Posté par ITgium le 27 October 2014
With a growing oriented elderly population, the nursing homes will be an important issue in China for the decades to come.
The Wolong intends to respond to the many questions being raised.
What could be a practical infection prevention program?
A review of current issues and challenges
In nursing homes, the acuity of illness of the elderly population has increased substantially in the last decade, as has the risk of acquiring new infections.
Nursing homes have been associated with high rates of morbidity and mortality.
It is well known that nursing homes residents are at risk of infection because of frequent hospital stays, advanced age, exposure to multiple courses of antibiotics and numerous comorbidities. Older adults also have a diminished immune response including phenotypic and functional changes in T-cells. Other factors include malnutrition, multiple comorbidities and polypharmacy, with use of medications that may diminish host defenses.
In addition, older adults with cognitive impairment may not be compliant with personal hygiene and hand washing, and may have functional impairment that leads to immobility, and urinary and fecal incontinence, thereby increasing their risk for acquiring new infections and for transmission of those infections.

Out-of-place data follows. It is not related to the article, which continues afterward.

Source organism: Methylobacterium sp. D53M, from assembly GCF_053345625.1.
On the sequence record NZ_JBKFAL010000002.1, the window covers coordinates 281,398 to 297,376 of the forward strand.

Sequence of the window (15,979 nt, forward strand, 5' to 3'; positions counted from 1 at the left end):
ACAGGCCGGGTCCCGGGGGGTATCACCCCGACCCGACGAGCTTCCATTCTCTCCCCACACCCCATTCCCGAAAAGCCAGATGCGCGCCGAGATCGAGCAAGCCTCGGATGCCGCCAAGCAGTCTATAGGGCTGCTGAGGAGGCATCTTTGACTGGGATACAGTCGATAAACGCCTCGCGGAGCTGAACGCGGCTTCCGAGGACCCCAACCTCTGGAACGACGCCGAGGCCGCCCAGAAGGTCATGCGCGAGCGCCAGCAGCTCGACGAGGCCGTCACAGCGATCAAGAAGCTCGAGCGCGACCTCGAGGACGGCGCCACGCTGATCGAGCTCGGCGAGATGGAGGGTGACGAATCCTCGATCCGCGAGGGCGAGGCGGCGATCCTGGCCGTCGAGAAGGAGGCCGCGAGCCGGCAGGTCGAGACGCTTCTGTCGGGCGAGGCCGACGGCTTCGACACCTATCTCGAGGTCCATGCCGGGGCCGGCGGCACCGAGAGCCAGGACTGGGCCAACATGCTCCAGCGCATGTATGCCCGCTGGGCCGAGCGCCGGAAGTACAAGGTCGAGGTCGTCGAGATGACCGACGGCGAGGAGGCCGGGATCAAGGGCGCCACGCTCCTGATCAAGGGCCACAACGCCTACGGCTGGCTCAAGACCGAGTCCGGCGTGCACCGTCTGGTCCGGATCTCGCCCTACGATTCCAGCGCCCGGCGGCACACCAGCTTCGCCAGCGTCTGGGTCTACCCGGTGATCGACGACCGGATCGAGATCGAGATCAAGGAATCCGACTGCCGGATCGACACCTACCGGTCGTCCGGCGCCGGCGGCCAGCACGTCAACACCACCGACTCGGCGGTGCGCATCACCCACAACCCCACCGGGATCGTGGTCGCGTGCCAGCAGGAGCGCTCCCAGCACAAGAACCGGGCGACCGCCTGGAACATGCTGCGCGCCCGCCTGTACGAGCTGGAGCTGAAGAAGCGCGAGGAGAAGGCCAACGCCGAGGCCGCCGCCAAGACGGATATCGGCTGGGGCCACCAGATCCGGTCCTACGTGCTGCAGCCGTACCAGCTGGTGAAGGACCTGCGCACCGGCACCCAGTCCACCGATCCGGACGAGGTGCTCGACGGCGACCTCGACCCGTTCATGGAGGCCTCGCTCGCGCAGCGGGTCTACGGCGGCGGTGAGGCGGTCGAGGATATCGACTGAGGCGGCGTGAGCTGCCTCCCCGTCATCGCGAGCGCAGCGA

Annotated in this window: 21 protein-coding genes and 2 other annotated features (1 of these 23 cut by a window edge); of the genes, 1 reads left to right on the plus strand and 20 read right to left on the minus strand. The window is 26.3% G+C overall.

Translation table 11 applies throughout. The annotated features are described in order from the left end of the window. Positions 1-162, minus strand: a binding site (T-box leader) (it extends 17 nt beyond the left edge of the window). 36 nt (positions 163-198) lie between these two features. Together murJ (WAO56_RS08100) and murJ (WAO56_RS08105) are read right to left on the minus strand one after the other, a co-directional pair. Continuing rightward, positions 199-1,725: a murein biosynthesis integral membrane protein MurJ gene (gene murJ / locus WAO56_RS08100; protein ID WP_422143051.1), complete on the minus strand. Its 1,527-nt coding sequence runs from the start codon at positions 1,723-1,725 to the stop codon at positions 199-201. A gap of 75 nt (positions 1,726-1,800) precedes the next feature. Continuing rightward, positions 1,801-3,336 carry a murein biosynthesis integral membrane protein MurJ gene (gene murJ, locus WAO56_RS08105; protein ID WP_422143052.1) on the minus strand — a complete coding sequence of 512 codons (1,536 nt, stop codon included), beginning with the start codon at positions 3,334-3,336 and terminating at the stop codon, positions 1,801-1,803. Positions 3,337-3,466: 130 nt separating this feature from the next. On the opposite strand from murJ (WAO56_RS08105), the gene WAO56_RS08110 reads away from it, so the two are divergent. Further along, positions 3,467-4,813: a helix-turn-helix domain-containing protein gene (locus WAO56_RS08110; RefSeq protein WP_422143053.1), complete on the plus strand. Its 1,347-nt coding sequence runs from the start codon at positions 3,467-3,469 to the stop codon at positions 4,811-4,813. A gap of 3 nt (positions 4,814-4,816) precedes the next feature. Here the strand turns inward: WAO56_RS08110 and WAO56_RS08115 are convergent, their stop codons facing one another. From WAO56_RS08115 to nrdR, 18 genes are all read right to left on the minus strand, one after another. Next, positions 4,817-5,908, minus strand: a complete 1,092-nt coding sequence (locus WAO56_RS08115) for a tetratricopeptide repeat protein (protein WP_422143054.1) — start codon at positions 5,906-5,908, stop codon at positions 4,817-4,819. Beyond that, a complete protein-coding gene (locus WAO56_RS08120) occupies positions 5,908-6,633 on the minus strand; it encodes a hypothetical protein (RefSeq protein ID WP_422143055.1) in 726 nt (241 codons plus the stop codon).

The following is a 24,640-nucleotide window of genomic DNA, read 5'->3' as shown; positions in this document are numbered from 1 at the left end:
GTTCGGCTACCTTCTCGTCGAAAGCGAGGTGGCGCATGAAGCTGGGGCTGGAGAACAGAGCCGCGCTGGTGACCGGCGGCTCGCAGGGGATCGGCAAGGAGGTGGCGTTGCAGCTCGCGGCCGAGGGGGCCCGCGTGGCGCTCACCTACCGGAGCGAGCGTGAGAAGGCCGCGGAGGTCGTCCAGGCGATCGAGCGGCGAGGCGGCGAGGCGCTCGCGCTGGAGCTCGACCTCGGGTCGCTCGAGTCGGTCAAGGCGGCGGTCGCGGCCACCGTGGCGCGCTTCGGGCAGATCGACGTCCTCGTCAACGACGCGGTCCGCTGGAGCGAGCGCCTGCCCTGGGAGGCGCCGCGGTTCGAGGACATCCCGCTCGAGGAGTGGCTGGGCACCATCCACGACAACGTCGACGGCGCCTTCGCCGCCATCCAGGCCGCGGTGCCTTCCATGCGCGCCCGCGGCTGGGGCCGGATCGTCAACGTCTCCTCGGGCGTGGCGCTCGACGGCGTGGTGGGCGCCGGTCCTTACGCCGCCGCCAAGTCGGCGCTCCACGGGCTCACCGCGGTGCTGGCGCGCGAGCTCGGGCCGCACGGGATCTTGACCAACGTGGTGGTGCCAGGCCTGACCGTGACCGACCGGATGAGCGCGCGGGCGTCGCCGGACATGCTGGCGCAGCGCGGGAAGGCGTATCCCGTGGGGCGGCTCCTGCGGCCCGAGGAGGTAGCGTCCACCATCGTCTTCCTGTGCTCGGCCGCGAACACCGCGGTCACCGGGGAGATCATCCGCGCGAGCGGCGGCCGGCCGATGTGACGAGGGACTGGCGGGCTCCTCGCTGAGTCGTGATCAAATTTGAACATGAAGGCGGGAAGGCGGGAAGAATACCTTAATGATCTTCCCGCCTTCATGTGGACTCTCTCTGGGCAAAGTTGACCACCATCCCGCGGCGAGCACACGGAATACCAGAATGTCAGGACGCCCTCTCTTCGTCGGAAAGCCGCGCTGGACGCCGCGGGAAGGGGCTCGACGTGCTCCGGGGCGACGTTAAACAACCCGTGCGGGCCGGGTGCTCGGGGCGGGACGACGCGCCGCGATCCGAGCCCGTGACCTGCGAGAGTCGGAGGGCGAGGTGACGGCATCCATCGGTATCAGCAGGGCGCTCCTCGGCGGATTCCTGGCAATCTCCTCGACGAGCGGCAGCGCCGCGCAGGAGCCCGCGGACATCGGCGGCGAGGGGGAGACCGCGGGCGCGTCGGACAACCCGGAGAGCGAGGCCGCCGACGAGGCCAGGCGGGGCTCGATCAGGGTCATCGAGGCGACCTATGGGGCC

Common infections in Nursing homes
Urinary tract, respiratory and skin and soft tissue infections are the most common endemic infections among nursing homes residents.
Epidemic infections commonly reported include viral gastroenteritis (such as norovirus infections), influenza and skin infections (e.g., methicillin-resistant Staphylococcus aureus and skin and soft tissue infections).
Antibiotic-resistant organisms are endemic in Nursing homes and can cause infections that may be difficult and expensive to treat.
Empirical and often inappropriate antimicrobial usage is extensive in all settings, but particularly in Nursing homes.
Outbreaks of seasonal influenza are reported frequently.
Pneumonia is an inflammatory condition of the lung affecting primarily the microscopic air sacs known as alveoli. It is usually caused by infection with viruses or bacteria and less commonly other microorganisms, certain drugs and other conditions such as autoimmune diseases.
Pneumonia and lower respiratory tract infections remain the leading cause of mortality in nursing homes residents and a primary reason for resident transfer to a hospital.
Pneumonia can manifest in the elderly with some atypical signs and symptoms, and may constitute a challenge for diagnosis in the NH setting.
Indeed, 25% of older adults may not develop fever in the presence of pneumonia and other infectious processes, and are less likely to complain of chills, myalgia and pleuritic chest pain compared with younger patients.
Aspiration pneumonia is common in the nursing homes population and is often associated with oropharyngeal dysphagia and regurgitation of gastric contents. Inadequate oral care significantly increases the risk for developing pneumonia.
Chest radiographs are helpful to define the presence of a new infiltrate, the severity of the disease and the presence of complications.